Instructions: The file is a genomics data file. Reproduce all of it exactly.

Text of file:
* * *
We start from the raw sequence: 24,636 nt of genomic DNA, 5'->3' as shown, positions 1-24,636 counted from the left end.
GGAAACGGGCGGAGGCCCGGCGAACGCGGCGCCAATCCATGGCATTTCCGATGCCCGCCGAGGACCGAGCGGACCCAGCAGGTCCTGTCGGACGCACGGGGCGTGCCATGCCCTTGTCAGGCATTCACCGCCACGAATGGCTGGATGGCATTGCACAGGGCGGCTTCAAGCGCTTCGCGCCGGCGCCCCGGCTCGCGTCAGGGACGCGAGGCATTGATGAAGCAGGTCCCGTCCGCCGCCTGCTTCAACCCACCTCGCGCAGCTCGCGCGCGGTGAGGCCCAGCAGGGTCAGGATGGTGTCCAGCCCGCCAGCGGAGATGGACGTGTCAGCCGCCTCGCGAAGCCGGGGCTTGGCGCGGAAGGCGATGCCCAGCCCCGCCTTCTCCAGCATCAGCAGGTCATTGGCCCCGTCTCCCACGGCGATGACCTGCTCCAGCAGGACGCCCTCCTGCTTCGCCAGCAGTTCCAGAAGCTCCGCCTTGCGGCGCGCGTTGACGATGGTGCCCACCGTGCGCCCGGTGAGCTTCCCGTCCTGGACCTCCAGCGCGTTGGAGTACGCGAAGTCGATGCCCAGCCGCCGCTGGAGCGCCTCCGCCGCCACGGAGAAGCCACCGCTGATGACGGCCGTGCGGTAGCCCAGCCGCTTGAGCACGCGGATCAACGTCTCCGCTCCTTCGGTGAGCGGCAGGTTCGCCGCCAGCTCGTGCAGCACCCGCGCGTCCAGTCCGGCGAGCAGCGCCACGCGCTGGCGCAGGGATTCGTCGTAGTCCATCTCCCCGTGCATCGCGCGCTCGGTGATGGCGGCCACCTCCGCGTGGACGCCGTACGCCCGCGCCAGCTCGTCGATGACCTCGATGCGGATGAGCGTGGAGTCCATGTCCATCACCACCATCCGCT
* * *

We start from the raw sequence: 24,636 nt of genomic DNA, 5'->3' as shown, positions 1-24,636 counted from the left end.
GGAAACGGGCGGAGGCCCGGCGAACGCGGCGCCAATCCATGGCATTTCCGATGCCCGCCGAGGACCGAGCGGACCCAGCAGGTCCTGTCGGACGCACGGGGCGTGCCATGCCCTTGTCAGGCATTCACCGCCACGAATGGCTGGATGGCATTGCACAGGGCGGCTTCAAGCGCTTCGCGCCGGCGCCCCGGCTCGCGTCAGGGACGCGAGGCATTGATGAAGCAGGTCCCGTCCGCCGCCTGCTTCAACCCACCTCGCGCAGCTCGCGCGCGGTGAGGCCCAGCAGGGTCAGGATGGTGTCCAGCCCGCCAGCGGAGATGGACGTGTCAGCCGCCTCGCGAAGCCGGGGCTTGGCGCGGAAGGCGATGCCCAGCCCCGCCTTCTCCAGCATCAGCAGGTCATTGGCCCCGTCTCCCACGGCGATGACCTGCTCCAGCAGGACGCCCTCCTGCTTCGCCAGCAGTTCCAGAAGCTCCGCCTTGCGGCGCGCGTTGACGATGGTGCCCACCGTGCGCCCGGTGAGCTTCCCGTCCTGGACCTCCAGCGCGTTGGAGTACGCGAAGTCGATGCCCAGCCGCCGCTGGAGCGCCTCCGCCGCCACGGAGAAGCCACCGCTGATGACGGCCGTGCGGTAGCCCAGCCGCTTGAGCACGCGGATCAACGTCTCCGCTCCTTCGGTGAGCGGCAGGTTCGCCGCCAGCTCGTGCAGCACCCGCGCGTCCAGTCCGGCGAGCAGCGCCACGCGCTGGCGCAGGGATTCGTCGTAGTCCATCTCCCCGTGCATCGCGCGCTCGGTGATGGCGGCCACCTCCGCGTGGACGCCGTACGCCCGCGCCAGCTCGTCGATGACCTCGATGCGGATGAGCGTGGAGTCCATGTCCATCACCACCATCCGCT